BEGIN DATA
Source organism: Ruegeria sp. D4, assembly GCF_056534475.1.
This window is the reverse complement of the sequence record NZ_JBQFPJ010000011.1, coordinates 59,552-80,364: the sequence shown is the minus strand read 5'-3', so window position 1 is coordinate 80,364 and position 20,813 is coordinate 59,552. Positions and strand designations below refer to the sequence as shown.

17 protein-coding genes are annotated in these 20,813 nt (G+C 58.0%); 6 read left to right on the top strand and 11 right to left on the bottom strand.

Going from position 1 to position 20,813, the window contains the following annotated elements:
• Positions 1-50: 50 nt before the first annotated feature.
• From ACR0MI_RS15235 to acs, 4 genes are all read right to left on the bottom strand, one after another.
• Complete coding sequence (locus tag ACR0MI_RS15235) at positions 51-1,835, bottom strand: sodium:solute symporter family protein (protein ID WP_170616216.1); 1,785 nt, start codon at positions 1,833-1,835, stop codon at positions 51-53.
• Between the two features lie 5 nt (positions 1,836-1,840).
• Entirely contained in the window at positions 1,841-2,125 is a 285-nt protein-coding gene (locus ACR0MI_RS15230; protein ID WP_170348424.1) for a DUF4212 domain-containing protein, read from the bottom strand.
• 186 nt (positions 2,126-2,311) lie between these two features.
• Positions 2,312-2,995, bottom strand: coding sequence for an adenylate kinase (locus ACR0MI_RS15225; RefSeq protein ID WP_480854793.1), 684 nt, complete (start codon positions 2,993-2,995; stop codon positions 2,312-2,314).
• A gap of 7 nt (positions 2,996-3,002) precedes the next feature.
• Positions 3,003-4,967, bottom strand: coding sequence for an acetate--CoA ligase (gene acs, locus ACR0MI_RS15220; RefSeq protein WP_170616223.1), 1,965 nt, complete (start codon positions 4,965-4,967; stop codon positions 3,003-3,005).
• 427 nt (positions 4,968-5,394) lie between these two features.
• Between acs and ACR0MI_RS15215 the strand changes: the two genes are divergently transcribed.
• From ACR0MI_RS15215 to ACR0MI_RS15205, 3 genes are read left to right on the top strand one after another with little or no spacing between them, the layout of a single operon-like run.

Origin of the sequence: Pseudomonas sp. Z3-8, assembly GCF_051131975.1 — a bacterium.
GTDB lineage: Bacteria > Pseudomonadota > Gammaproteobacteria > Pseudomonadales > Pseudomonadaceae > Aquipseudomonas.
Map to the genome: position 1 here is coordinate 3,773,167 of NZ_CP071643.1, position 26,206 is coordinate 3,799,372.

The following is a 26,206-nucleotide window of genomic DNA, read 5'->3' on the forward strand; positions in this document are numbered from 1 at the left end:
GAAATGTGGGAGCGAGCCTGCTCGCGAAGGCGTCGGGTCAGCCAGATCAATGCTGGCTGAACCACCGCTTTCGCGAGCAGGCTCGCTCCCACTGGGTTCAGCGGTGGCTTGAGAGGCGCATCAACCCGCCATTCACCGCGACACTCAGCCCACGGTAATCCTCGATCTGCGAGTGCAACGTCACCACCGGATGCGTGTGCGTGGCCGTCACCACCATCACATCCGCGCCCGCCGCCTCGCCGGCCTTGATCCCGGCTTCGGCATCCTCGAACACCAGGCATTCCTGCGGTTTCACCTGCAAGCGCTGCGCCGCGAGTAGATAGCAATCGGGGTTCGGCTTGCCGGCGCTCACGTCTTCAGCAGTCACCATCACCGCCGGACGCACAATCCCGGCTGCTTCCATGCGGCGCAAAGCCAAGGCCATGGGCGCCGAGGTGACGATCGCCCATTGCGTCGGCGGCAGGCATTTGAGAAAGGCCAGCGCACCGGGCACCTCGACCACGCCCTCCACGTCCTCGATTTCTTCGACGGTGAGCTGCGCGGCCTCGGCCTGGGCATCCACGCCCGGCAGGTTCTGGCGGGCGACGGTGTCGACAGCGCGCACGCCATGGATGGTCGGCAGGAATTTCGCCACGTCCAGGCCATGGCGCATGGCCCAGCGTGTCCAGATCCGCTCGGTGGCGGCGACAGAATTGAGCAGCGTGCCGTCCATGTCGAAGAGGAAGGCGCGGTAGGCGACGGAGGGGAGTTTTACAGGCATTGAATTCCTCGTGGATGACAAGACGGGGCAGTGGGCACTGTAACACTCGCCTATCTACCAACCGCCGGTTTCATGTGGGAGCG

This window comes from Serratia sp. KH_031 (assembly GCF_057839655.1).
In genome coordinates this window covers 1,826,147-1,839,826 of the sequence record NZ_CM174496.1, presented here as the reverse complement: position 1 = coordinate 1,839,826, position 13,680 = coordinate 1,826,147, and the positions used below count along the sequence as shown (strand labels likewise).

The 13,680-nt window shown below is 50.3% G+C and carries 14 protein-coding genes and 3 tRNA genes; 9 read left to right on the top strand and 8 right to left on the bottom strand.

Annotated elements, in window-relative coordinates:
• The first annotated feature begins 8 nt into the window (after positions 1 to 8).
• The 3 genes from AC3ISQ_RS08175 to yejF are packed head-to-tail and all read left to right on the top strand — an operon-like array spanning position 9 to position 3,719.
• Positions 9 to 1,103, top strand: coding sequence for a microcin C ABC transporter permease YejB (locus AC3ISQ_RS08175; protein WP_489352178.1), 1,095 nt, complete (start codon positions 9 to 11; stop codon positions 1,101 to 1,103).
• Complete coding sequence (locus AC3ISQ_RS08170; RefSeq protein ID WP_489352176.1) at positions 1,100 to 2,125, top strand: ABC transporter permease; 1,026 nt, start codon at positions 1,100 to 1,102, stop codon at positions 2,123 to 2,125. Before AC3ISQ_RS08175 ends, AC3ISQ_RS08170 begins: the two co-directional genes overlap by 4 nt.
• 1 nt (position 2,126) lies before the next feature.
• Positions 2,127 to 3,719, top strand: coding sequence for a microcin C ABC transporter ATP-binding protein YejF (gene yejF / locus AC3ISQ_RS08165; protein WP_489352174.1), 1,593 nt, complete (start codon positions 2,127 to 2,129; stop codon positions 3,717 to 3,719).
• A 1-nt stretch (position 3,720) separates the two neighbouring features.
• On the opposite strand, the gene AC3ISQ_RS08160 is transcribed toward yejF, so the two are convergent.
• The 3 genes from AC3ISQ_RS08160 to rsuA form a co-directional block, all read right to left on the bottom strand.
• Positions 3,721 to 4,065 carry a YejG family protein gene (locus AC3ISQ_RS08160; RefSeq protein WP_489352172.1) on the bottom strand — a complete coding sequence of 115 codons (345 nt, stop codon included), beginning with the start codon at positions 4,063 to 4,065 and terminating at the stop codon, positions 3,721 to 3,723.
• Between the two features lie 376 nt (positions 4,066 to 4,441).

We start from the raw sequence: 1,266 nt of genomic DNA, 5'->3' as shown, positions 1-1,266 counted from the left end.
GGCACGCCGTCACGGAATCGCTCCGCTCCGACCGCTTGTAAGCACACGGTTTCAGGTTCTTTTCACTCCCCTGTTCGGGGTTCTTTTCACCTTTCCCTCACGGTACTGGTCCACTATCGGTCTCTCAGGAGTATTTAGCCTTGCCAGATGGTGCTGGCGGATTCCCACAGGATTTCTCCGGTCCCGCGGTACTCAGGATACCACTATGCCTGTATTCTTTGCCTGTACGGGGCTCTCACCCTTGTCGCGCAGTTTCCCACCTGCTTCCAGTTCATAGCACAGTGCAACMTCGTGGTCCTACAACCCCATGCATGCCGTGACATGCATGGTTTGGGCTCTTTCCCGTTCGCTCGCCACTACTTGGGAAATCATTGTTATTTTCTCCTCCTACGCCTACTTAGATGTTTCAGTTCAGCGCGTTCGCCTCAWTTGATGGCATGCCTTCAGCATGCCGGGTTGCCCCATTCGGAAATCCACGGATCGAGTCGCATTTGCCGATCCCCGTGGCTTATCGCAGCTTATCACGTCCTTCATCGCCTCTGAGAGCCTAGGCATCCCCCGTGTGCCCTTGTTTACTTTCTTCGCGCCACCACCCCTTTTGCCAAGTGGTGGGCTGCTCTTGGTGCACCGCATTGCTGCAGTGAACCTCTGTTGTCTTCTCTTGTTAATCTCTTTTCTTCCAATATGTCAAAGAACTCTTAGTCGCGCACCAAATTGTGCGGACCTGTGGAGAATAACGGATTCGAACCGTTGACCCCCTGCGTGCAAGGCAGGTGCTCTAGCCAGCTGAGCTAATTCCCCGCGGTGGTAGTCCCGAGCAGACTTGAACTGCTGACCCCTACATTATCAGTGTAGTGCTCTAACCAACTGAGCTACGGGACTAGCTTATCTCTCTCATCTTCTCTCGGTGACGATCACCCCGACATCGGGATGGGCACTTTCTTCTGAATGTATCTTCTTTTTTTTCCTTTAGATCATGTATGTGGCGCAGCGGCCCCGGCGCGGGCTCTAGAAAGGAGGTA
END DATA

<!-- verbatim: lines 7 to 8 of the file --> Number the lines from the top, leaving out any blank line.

• Complete coding sequence (locus tag ACR0MI_RS15235) at positions 51-1,835, bottom strand: sodium:solute symporter family protein (protein ID WP_170616216.1); 1,785 nt, start codon at positions 1,833-1,835, stop codon at positions 51-53.
• Between the two features lie 5 nt (positions 1,836-1,840).